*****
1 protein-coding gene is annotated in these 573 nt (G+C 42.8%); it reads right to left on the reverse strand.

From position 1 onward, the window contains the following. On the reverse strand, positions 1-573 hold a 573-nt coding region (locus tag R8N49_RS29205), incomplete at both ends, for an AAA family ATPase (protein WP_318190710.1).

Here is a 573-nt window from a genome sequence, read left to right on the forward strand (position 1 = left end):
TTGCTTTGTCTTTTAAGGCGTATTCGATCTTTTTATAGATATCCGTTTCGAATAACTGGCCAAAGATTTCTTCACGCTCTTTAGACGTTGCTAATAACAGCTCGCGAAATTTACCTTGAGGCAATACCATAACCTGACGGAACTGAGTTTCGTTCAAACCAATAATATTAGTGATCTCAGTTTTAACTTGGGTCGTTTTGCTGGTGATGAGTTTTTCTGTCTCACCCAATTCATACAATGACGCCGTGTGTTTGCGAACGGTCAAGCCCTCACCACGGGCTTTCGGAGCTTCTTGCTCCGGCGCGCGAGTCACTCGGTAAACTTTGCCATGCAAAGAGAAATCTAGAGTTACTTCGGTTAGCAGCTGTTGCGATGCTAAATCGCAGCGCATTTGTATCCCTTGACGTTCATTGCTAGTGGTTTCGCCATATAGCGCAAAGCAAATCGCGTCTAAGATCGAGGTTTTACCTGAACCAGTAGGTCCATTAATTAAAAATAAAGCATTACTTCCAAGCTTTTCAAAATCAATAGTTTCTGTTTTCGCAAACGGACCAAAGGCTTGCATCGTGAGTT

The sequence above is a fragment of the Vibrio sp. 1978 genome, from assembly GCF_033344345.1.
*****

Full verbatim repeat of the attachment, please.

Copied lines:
1 protein-coding gene is annotated in these 573 nt (G+C 42.8%); it reads right to left on the reverse strand.

From position 1 onward, the window contains the following. On the reverse strand, positions 1-573 hold a 573-nt coding region (locus tag R8N49_RS29205), incomplete at both ends, for an AAA family ATPase (protein WP_318190710.1).

Here is a 573-nt window from a genome sequence, read left to right on the forward strand (position 1 = left end):
TTGCTTTGTCTTTTAAGGCGTATTCGATCTTTTTATAGATATCCGTTTCGAATAACTGGCCAAAGATTTCTTCACGCTCTTTAGACGTTGCTAATAACAGCTCGCGAAATTTACCTTGAGGCAATACCATAACCTGACGGAACTGAGTTTCGTTCAAACCAATAATATTAGTGATCTCAGTTTTAACTTGGGTCGTTTTGCTGGTGATGAGTTTTTCTGTCTCACCCAATTCATACAATGACGCCGTGTGTTTGCGAACGGTCAAGCCCTCACCACGGGCTTTCGGAGCTTCTTGCTCCGGCGCGCGAGTCACTCGGTAAACTTTGCCATGCAAAGAGAAATCTAGAGTTACTTCGGTTAGCAGCTGTTGCGATGCTAAATCGCAGCGCATTTGTATCCCTTGACGTTCATTGCTAGTGGTTTCGCCATATAGCGCAAAGCAAATCGCGTCTAAGATCGAGGTTTTACCTGAACCAGTAGGTCCATTAATTAAAAATAAAGCATTACTTCCAAGCTTTTCAAAATCAATAGTTTCTGTTTTCGCAAACGGACCAAAGGCTTGCATCGTGAGTT

The sequence above is a fragment of the Vibrio sp. 1978 genome, from assembly GCF_033344345.1.